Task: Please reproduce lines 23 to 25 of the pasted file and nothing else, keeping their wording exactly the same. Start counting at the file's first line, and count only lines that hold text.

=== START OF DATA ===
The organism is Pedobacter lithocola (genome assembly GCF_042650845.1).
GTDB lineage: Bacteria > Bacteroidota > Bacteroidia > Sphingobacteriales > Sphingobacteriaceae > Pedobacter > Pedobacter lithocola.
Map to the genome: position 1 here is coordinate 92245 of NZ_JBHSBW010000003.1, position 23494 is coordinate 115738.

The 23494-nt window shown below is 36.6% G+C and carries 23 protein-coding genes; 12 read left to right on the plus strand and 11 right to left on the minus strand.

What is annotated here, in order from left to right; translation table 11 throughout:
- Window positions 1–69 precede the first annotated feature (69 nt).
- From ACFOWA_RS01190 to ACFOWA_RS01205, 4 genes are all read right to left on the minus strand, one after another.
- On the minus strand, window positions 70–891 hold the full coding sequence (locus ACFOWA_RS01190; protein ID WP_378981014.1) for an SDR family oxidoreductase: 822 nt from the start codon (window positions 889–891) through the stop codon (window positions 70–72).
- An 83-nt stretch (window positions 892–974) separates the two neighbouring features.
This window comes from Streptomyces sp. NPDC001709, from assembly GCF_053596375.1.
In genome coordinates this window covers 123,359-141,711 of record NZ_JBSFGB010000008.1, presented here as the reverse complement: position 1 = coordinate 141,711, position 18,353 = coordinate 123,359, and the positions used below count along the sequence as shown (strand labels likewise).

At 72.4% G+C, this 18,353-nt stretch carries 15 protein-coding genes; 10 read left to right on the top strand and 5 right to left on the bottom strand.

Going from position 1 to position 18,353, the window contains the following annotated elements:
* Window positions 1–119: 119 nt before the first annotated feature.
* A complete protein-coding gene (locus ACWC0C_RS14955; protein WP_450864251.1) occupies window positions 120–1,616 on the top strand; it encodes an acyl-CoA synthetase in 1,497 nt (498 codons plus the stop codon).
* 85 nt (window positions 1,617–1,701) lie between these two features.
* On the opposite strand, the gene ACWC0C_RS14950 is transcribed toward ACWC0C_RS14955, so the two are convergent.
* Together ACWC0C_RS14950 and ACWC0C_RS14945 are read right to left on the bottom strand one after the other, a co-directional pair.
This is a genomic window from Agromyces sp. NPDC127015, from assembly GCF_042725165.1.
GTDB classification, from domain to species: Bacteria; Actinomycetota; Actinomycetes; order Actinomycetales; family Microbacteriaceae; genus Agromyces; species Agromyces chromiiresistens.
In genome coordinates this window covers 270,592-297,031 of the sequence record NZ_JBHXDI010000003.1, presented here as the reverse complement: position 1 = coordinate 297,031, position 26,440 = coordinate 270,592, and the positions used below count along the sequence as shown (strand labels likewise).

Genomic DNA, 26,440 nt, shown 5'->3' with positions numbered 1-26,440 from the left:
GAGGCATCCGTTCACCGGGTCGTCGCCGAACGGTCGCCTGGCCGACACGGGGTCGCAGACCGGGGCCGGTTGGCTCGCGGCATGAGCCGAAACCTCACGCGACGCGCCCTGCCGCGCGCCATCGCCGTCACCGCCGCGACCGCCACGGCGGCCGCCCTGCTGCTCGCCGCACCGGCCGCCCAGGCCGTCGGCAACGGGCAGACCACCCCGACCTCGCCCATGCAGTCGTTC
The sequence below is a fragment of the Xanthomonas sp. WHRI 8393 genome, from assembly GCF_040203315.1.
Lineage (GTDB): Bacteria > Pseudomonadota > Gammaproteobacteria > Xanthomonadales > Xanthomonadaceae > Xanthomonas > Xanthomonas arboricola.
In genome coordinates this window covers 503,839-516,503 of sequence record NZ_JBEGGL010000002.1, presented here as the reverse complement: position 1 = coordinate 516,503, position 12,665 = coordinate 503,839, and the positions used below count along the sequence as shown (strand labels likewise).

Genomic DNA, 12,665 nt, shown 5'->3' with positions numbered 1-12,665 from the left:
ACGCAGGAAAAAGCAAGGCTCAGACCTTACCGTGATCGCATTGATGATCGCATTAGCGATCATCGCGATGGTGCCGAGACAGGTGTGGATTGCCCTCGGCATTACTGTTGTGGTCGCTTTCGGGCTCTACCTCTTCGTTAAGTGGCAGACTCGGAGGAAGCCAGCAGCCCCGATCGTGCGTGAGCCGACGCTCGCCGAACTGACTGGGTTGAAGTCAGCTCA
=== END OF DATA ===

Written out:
GAGGCATCCGTTCACCGGGTCGTCGCCGAACGGTCGCCTGGCCGACACGGGGTCGCAGACCGGGGCCGGTTGGCTCGCGGCATGAGCCGAAACCTCACGCGACGCGCCCTGCCGCGCGCCATCGCCGTCACCGCCGCGACCGCCACGGCGGCCGCCCTGCTGCTCGCCGCACCGGCCGCCCAGGCCGTCGGCAACGGGCAGACCACCCCGACCTCGCCCATGCAGTCGTTC
The sequence below is a fragment of the Xanthomonas sp. WHRI 8393 genome, from assembly GCF_040203315.1.
Lineage (GTDB): Bacteria > Pseudomonadota > Gammaproteobacteria > Xanthomonadales > Xanthomonadaceae > Xanthomonas > Xanthomonas arboricola.